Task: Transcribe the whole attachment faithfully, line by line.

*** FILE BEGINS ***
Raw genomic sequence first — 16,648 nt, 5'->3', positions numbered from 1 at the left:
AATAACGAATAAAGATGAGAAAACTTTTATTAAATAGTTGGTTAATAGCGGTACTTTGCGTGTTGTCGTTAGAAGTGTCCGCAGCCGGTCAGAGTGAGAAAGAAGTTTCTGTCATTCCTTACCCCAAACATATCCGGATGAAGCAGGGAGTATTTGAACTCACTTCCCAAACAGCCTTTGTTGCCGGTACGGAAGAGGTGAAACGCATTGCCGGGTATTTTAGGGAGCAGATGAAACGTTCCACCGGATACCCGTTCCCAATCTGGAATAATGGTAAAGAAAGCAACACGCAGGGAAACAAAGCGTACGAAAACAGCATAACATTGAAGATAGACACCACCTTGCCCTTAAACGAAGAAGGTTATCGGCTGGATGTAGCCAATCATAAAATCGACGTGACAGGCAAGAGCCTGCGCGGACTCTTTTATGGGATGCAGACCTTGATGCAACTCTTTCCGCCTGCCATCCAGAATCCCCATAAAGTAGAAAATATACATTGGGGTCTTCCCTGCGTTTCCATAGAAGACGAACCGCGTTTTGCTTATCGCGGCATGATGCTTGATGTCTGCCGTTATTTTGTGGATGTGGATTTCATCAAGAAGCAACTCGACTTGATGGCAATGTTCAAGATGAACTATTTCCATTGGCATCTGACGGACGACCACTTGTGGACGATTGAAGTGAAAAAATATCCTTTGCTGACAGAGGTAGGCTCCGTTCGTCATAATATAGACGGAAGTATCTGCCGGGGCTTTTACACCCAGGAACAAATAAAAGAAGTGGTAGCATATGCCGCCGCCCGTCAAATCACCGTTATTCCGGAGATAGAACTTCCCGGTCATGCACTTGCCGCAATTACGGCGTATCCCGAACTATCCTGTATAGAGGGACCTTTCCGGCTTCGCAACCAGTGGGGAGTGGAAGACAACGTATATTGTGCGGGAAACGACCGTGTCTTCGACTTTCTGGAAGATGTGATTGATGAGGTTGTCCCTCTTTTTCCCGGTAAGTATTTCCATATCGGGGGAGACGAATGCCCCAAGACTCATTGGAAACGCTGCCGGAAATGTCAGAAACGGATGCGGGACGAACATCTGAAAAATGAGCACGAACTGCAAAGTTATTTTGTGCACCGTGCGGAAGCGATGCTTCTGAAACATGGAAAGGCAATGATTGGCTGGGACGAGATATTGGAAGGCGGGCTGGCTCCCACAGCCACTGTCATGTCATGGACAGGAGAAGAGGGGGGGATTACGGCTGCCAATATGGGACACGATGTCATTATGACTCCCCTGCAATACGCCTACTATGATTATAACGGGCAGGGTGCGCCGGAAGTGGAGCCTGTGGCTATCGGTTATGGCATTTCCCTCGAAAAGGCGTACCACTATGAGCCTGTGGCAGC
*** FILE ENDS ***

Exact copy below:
Raw genomic sequence first — 16,648 nt, 5'->3', positions numbered from 1 at the left:
AATAACGAATAAAGATGAGAAAACTTTTATTAAATAGTTGGTTAATAGCGGTACTTTGCGTGTTGTCGTTAGAAGTGTCCGCAGCCGGTCAGAGTGAGAAAGAAGTTTCTGTCATTCCTTACCCCAAACATATCCGGATGAAGCAGGGAGTATTTGAACTCACTTCCCAAACAGCCTTTGTTGCCGGTACGGAAGAGGTGAAACGCATTGCCGGGTATTTTAGGGAGCAGATGAAACGTTCCACCGGATACCCGTTCCCAATCTGGAATAATGGTAAAGAAAGCAACACGCAGGGAAACAAAGCGTACGAAAACAGCATAACATTGAAGATAGACACCACCTTGCCCTTAAACGAAGAAGGTTATCGGCTGGATGTAGCCAATCATAAAATCGACGTGACAGGCAAGAGCCTGCGCGGACTCTTTTATGGGATGCAGACCTTGATGCAACTCTTTCCGCCTGCCATCCAGAATCCCCATAAAGTAGAAAATATACATTGGGGTCTTCCCTGCGTTTCCATAGAAGACGAACCGCGTTTTGCTTATCGCGGCATGATGCTTGATGTCTGCCGTTATTTTGTGGATGTGGATTTCATCAAGAAGCAACTCGACTTGATGGCAATGTTCAAGATGAACTATTTCCATTGGCATCTGACGGACGACCACTTGTGGACGATTGAAGTGAAAAAATATCCTTTGCTGACAGAGGTAGGCTCCGTTCGTCATAATATAGACGGAAGTATCTGCCGGGGCTTTTACACCCAGGAACAAATAAAAGAAGTGGTAGCATATGCCGCCGCCCGTCAAATCACCGTTATTCCGGAGATAGAACTTCCCGGTCATGCACTTGCCGCAATTACGGCGTATCCCGAACTATCCTGTATAGAGGGACCTTTCCGGCTTCGCAACCAGTGGGGAGTGGAAGACAACGTATATTGTGCGGGAAACGACCGTGTCTTCGACTTTCTGGAAGATGTGATTGATGAGGTTGTCCCTCTTTTTCCCGGTAAGTATTTCCATATCGGGGGAGACGAATGCCCCAAGACTCATTGGAAACGCTGCCGGAAATGTCAGAAACGGATGCGGGACGAACATCTGAAAAATGAGCACGAACTGCAAAGTTATTTTGTGCACCGTGCGGAAGCGATGCTTCTGAAACATGGAAAGGCAATGATTGGCTGGGACGAGATATTGGAAGGCGGGCTGGCTCCCACAGCCACTGTCATGTCATGGACAGGAGAAGAGGGGGGGATTACGGCTGCCAATATGGGACACGATGTCATTATGACTCCCCTGCAATACGCCTACTATGATTATAACGGGCAGGGTGCGCCGGAAGTGGAGCCTGTGGCTATCGGTTATGGCATTTCCCTCGAAAAGGCGTACCACTATGAGCCTGTGGCAGC